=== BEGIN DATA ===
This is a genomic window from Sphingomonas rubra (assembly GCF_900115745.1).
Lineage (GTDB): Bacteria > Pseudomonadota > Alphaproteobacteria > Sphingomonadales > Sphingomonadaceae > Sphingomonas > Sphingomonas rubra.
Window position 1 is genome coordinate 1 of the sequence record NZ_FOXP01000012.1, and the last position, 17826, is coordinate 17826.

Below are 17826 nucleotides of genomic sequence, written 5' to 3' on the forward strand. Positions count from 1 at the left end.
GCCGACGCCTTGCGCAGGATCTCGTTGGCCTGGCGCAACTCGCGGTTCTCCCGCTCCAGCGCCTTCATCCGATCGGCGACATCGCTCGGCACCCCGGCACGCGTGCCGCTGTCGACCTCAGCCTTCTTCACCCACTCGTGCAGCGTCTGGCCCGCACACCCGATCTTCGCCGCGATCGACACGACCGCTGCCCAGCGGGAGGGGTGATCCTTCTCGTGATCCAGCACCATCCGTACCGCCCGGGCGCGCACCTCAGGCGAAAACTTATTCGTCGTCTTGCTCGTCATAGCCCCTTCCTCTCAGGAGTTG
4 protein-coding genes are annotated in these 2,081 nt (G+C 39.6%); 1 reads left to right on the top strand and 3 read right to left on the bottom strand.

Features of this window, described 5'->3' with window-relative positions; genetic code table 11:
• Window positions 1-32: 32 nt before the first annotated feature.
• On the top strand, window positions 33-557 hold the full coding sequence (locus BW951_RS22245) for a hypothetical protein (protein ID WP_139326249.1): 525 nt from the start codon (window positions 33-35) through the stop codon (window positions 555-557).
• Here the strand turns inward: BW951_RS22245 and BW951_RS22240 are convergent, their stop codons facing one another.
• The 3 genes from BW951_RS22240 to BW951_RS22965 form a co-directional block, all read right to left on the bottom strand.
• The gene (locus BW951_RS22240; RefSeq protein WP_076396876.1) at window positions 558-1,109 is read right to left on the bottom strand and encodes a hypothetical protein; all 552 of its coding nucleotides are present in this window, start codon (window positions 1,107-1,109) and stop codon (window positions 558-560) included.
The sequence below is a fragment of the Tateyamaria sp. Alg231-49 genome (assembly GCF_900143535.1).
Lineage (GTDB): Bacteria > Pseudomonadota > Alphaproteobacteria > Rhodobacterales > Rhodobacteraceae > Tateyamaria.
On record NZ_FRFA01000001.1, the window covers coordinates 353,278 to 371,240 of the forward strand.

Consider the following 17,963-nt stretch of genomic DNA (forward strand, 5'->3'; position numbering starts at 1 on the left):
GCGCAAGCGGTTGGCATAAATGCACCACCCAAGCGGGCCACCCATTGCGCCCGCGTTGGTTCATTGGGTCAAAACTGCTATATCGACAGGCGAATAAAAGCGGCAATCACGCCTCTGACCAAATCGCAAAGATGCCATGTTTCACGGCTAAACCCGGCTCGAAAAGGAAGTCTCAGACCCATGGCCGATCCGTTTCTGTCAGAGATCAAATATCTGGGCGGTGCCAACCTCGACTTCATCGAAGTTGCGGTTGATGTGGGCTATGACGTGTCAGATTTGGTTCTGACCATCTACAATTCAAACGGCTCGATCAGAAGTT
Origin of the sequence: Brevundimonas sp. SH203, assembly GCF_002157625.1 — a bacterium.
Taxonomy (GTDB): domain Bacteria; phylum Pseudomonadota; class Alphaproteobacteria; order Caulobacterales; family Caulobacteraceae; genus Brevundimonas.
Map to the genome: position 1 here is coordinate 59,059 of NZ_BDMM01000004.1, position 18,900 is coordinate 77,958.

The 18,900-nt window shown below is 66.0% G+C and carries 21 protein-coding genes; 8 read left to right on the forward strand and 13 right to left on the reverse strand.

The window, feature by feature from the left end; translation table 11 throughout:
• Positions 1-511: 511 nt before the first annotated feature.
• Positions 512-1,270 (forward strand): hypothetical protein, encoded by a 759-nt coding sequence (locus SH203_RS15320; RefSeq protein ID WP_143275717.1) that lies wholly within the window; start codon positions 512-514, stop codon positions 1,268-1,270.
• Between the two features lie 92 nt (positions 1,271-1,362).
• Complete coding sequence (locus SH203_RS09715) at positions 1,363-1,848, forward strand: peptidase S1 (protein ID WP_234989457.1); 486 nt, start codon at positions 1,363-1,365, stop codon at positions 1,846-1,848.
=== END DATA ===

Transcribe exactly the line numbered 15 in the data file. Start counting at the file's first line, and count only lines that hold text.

On record NZ_FRFA01000001.1, the window covers coordinates 353,278 to 371,240 of the forward strand.